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I don't subscribe to your book, doesn't have to be immediately active to be interesting or informative. Old saying about HISTORY still true.
EDIT: 'Played' with it some more, no buyers regret here.
 

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I like it so much purchased a Grounding Vice to help hold the item I am working on, needed more hands than I was issued.
 

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Sigh... Nick, I was responding to you in your post#20, where you say:

Didn't know this was an active subject till I went to post about my find this morning. Over the years made several hand rails and steps soldering brass, the last was most frustrating so looked into Resistance Soldering. Found Micro Mark is offering a Resistance Soldering Set Super Value #87726. Has maybe all that you would need to do small jobs. Received it yesterday and played with it a little to become familiar. It even came with scraps of brass and copper to learn the art. Sorry I didn't decide to go this way long ago. If anyone wants to offer any suggestions how to make my learning curve easer, please do so. Thank You
EDIT; I have no affiliation with Micro Mark, just an old dog learning a new trick.
It was not an active subject.... that's all I was saying, not rejecting the content of the thread, just responding to you that it was not an active subject, someone commented out of nowhere, and then you took that to be "active"... and I disagreed... he commented on something that had been inactive for quite some time.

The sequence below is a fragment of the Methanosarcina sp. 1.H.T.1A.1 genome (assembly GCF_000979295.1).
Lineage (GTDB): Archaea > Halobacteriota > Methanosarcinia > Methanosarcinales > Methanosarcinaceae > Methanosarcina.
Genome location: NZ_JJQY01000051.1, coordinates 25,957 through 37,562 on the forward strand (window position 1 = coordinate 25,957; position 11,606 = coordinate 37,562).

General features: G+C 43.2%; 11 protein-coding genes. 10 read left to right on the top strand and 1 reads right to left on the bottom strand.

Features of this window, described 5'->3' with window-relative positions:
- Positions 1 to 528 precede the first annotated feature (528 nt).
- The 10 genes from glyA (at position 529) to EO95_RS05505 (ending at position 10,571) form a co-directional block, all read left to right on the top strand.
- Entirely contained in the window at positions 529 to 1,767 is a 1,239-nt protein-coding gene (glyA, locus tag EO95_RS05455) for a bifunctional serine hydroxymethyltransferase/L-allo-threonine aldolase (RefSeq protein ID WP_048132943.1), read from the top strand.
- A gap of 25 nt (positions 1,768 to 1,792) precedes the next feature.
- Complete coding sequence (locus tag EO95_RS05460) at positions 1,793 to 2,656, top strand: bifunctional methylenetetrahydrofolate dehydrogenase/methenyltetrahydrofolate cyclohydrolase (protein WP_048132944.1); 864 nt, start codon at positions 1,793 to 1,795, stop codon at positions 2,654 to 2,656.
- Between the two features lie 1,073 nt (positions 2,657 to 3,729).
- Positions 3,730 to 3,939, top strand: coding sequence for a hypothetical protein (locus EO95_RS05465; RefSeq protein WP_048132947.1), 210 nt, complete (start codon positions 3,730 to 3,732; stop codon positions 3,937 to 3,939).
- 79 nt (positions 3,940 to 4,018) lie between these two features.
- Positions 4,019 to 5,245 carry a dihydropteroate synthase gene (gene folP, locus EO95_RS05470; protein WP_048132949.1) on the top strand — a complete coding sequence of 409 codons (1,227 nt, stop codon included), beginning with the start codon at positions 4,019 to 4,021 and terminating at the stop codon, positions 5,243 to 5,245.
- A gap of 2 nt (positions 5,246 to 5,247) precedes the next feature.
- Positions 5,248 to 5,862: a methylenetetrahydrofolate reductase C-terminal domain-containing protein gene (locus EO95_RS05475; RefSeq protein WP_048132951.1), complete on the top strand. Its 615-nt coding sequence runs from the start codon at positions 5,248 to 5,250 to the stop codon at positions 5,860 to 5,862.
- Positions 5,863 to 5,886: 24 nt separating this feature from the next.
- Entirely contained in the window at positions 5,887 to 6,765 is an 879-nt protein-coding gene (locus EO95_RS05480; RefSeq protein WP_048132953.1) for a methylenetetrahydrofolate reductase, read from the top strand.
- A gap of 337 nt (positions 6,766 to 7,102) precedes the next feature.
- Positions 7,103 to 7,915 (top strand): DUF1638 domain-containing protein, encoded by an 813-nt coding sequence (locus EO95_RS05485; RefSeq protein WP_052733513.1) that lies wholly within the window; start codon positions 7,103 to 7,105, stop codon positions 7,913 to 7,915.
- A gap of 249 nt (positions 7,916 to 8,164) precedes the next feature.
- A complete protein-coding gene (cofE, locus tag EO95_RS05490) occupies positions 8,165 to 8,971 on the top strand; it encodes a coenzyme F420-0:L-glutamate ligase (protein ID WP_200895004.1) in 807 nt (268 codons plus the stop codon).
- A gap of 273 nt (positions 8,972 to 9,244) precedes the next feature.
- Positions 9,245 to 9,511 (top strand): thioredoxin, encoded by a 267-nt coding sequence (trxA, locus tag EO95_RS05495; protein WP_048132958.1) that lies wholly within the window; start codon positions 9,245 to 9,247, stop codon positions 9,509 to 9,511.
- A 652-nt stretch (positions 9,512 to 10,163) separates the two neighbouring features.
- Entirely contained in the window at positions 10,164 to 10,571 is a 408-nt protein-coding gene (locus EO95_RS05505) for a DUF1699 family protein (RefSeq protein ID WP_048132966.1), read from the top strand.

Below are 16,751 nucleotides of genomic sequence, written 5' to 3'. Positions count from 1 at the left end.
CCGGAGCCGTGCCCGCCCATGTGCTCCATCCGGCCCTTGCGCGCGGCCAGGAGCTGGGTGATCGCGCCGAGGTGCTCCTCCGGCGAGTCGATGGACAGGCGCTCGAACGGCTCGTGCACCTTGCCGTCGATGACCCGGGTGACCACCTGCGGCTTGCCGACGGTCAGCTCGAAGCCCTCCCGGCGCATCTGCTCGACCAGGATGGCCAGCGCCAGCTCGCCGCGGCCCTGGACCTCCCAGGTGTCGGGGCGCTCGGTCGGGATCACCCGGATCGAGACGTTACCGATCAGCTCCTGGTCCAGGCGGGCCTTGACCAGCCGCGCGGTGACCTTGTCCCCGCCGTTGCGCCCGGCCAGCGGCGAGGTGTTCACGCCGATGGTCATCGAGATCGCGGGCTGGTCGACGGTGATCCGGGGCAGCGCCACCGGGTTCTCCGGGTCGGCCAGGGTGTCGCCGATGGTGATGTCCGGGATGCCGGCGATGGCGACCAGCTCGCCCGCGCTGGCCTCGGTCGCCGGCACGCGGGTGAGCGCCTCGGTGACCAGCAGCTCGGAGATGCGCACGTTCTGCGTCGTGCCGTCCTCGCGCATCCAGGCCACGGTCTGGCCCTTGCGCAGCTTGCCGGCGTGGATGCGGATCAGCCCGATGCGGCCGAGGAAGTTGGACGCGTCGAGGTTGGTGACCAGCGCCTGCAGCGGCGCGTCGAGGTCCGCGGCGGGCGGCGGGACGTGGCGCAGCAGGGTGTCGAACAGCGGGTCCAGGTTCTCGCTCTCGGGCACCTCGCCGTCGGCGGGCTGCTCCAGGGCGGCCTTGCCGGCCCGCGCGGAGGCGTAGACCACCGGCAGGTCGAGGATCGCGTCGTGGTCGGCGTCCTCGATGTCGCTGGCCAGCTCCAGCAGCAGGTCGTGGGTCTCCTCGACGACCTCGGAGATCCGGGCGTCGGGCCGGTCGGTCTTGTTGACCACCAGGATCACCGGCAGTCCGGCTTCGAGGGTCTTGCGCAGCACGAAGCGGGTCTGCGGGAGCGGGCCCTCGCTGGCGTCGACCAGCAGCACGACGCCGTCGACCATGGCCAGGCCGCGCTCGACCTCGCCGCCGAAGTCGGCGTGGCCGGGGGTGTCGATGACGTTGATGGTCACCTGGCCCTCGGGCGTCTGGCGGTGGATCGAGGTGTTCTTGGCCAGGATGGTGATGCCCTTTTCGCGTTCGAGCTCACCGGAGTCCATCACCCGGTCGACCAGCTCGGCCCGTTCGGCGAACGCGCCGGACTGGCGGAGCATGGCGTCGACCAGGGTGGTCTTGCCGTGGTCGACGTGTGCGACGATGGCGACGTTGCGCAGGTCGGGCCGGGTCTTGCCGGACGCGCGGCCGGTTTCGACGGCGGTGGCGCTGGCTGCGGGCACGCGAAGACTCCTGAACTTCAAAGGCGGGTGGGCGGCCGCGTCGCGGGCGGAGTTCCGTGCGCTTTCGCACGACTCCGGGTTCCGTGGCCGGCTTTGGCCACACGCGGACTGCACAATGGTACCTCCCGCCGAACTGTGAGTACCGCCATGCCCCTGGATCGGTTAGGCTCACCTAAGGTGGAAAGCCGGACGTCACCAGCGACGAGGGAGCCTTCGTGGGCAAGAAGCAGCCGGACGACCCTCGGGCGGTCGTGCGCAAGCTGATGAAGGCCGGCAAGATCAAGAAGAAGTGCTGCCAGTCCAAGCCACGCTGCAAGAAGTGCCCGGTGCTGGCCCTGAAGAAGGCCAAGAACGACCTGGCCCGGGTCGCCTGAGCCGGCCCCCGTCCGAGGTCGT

I like the thread, I was a commenter on it in 2011 and 2012 (8-9 years ago)....

So I apologize if I confused the case, I just was making the sole point about active vs inactive, not demeaning the content of the thread as it was and continues to be informative.

Greg
 

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I found the soldering tweezers, while useful, just didn't grip the part well enough. Going to use a small needle nose pliers and 14 gauge wire to make one I can apply more pressure to. While waiting for the Grounding vice to arrive been using the Soldering Pad and pins that came with the kit. Found that to be helpful, even if I were using the 750W hand iron I use. Still havin' fun.
 

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Received the grounding vice. It was a big help, not only holding the item securely, but was also able get an accurate 90' angle on the step to the side. AND the adjustable table made making the distance between steps as simple as turning a screw. Still on the bottom of the learning curve, but encouraged to continue. No buyers remorse here.
 

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I made a poor mans soldering Jig some years ago. I'm guessing it wouldn't work for resistance soldering?
 

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Noob, looks fine to me. Anything that will hold the parts you are connecting secure, that works. I used to use a piece of wood and brads to make the small parts. Looks like you are making hand rails?
 

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I successfully used the Resistance Soldering unit to repair the brake rigging on my G5. As can be seen from the pics, brake and line not only came off the loco, but bent. In attempt to straighten, it of course broke. Now I have 3 pieces that need to be soldered for this repair to be successful. I used the soldering pad which has the constitution of heavy styrofoam. I pressed the parts into it to hold them in line, then applied the acid flux and silver solder. The final connection was made when the parts were afixed to the truck. It does need to be cleaned up and painted, but am happy with the results.
DSCN2894.JPG
DSCN2903.JPG
 

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Noob, thank you. I wasn't sure pressing the parts into the soldering pad would allow the solder to flow. Held them better than the pins. In the future will carve out the pad to hold other things while soldering, it is expendable with the low price.
 
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